Despite pledge, political donations flow from Starbucks
Employees give big bucks to politicians despite CEO's call to boycott Washington gridlock
The Associated Press
OLYMPIA — If Starbucks chief Howard Schultz wants voters to withhold campaign cash from federal politicians, he might start with trying to halt the flow of donations from people who work for him.
Starbucks leadership, employees and the company's lobbying firm have continued to contribute thousands of dollars to federal officeholders despite Schultz's urging, according to campaign records. He had invited Americans to join him in withholding campaign contributions until politicians could reach a bipartisan deal to stabilize the nation's fiscal situation — an appeal that Fortune magazine cited in naming Schultz its "Businessperson of the Year" last week.
There's no evidence the "withhold" movement has had an impact on the flow of money in politics, as third-quarter donations to congressional campaigns were higher than during the past election cycle. In the six weeks after the coffee guru announced his pledge with the support of dozens of other business executives, donations continued among many of those companies, including AOL, Juniper Networks and Nasdaq.
Walter Robb, co-CEO of Whole Foods and a top supporter of the movement, gave an in-kind donation to a congressional campaign in September after taking Schultz's vow. He said through a spokeswoman that he already had committed to providing food and beverage to Democrat Jared Huffman, a candidate in California's 2nd Congressional District, and that he decided to stick with it even though it had been delayed until after the Schultz pledge.
The lobbying firm that handles much of Starbucks' work in the nation's capital, K&L Gates, has continued to donate through its political-action committee to current and prospective members of Congress — some $40,000 from the start of the pledge through the end of September.
Meanwhile, two members of the company's board of directors, which Schultz leads as chairman, also gave donations after the vow was announced. Mellody Hobson, a Starbucks board member who donated $1,500 to Rep. Steny Hoyer, D-Md., said she has not signed the pledge. Sheryl Sandberg, a Facebook executive who serves on the Starbucks board and recently gave donations to House Minority Leader Nancy Pelosi, D-Calif., and Sen. Kirsten Gillibrand, D-N.Y., declined comment through a spokesman.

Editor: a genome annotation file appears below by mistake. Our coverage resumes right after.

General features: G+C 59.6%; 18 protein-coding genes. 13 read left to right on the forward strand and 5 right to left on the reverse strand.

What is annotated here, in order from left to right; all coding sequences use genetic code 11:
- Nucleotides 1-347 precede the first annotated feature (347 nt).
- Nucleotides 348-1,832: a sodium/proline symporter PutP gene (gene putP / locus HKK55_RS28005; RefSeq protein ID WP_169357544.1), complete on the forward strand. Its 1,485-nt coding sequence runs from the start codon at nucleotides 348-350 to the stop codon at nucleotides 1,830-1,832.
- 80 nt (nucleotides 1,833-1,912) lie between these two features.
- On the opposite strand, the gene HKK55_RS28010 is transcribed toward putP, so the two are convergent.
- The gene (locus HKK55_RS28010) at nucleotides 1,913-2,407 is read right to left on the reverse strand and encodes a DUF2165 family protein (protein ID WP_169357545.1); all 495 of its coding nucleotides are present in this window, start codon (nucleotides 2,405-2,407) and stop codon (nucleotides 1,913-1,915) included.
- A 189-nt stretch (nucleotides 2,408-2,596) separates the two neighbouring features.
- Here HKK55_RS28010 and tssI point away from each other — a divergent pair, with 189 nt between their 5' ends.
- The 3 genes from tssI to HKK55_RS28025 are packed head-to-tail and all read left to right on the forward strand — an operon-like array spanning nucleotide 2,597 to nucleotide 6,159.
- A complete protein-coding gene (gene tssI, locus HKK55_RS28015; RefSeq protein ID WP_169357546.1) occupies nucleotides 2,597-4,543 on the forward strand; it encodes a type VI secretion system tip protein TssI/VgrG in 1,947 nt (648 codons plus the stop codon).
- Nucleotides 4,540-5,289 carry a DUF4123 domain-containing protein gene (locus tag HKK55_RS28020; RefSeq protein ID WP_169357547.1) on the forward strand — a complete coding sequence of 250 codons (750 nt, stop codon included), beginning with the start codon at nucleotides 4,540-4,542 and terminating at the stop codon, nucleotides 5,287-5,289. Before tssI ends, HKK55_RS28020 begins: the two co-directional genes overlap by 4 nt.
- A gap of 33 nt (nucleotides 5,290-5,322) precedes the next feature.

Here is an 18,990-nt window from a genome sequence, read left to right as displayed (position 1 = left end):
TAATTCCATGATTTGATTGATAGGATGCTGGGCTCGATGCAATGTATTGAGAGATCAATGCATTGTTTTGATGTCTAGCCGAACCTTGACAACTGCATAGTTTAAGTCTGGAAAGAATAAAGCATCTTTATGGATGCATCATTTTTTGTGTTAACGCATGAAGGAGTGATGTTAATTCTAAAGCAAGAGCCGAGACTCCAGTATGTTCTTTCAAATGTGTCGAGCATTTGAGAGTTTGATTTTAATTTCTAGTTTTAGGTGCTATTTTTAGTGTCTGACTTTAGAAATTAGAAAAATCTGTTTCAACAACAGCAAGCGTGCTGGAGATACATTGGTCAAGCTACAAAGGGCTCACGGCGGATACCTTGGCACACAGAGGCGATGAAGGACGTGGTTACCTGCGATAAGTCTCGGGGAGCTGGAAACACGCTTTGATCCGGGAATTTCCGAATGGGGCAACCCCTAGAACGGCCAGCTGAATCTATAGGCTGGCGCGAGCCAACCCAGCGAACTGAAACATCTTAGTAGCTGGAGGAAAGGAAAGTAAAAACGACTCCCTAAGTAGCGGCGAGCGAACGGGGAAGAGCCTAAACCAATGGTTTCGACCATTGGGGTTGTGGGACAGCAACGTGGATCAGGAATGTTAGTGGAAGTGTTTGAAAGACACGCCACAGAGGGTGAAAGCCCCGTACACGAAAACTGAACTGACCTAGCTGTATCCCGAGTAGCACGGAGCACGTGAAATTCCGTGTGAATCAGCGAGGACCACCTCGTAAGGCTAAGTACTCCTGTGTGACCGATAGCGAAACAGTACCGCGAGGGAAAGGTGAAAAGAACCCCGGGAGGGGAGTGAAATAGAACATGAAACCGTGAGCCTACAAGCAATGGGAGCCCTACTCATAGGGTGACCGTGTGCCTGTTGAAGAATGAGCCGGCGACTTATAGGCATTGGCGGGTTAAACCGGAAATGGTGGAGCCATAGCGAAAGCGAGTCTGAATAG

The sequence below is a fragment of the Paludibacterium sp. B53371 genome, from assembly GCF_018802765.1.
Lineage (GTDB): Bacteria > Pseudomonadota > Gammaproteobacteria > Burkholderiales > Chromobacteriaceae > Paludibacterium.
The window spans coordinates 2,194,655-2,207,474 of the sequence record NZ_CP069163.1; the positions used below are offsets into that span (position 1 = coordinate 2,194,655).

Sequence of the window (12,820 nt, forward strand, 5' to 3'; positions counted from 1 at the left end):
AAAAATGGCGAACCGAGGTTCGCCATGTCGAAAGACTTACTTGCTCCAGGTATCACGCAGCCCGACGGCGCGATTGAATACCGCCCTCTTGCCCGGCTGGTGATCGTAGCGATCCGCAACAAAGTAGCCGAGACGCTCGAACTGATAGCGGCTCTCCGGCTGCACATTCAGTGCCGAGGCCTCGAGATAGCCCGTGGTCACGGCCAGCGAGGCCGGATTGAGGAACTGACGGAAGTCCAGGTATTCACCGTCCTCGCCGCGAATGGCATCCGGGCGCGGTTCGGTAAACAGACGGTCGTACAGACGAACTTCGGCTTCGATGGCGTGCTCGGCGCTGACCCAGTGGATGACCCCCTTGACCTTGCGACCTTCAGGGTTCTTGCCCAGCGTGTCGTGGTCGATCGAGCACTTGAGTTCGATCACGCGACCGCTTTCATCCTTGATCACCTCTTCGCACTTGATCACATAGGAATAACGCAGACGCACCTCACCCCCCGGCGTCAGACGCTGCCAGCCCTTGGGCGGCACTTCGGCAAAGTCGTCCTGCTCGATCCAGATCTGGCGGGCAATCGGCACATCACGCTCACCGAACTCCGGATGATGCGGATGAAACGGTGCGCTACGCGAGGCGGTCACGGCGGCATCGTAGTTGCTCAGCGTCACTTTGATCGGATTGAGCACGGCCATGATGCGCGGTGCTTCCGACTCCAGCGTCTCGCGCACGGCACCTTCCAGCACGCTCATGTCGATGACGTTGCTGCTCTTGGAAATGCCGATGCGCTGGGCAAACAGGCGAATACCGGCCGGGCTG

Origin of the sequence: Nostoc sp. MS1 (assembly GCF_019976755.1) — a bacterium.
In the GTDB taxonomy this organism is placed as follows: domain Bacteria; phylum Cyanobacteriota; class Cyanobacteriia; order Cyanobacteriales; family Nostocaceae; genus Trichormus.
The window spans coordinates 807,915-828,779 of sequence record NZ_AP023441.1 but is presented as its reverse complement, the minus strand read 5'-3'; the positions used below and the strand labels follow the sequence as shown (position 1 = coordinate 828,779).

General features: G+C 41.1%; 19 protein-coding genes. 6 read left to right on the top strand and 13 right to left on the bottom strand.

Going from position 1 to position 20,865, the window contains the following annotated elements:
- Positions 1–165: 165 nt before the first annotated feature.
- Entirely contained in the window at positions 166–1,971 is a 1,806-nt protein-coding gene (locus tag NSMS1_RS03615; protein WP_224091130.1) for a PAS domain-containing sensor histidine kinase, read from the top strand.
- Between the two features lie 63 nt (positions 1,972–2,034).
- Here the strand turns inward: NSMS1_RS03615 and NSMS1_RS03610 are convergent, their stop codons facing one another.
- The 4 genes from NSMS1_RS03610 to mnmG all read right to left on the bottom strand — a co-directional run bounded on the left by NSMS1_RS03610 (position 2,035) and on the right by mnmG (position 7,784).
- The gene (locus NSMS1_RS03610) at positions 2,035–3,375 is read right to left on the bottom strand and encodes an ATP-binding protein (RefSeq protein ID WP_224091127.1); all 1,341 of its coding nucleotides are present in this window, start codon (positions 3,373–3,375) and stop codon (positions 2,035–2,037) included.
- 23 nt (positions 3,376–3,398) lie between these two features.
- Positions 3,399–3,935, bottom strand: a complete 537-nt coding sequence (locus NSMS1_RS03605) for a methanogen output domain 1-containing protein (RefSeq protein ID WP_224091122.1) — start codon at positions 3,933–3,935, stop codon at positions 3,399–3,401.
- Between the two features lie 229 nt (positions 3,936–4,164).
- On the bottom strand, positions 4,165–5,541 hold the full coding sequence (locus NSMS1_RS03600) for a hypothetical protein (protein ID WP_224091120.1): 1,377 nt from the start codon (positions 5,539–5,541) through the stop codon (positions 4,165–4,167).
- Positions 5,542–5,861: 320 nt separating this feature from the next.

Schultz personally donated campaign cash in the months before his announcement, giving $5,000 to Sen. Maria Cantwell, D-Wash. He has not given since, according to campaign records. Arthur Rubinfeld, one of Schultz's closest aides as president of global development at Starbucks, gave a $500 donation to Cantwell a few days before Schultz went public with his plan.
At least three other Starbucks employees have given donations since Schultz promoted the pledge, including Steve Johannesen, a director of international development who gave $2,000 to President Obama's re-election campaign in September.
Jim Olson, a Starbucks spokesman, said Schultz fully respects personal decisions of employees and board members.
"Howard's pledge was a personal request, not a company initiative," Olson said.
In mid-August, after Congress struggled for a compromise plan to raise the debt ceiling, Schultz said in a public letter that elected officials from both parties had failed to lead and threatened the economy. He sought to encourage elected officials to act with civility and seek a deal on debt and spending long before the supercommittee deadline this week.
There's no sign that the pledge slowed the flow of money in the third quarter. Congressional candidates brought in some $177 million, up slightly from the same quarter in 2009, according to an analysis of Federal Election Commission records. Obama raised $43 million for his campaign and an additional $27 million for the national party.
Olson said the effort was designed to increase confidence and draw attention to accountability.
"We have never claimed we would turn this country around by ourselves and know we still have a lot of work ahead of us," Olson said. "But we are very proud of the progress we are making and that we are trying to do something and setting an example for others."
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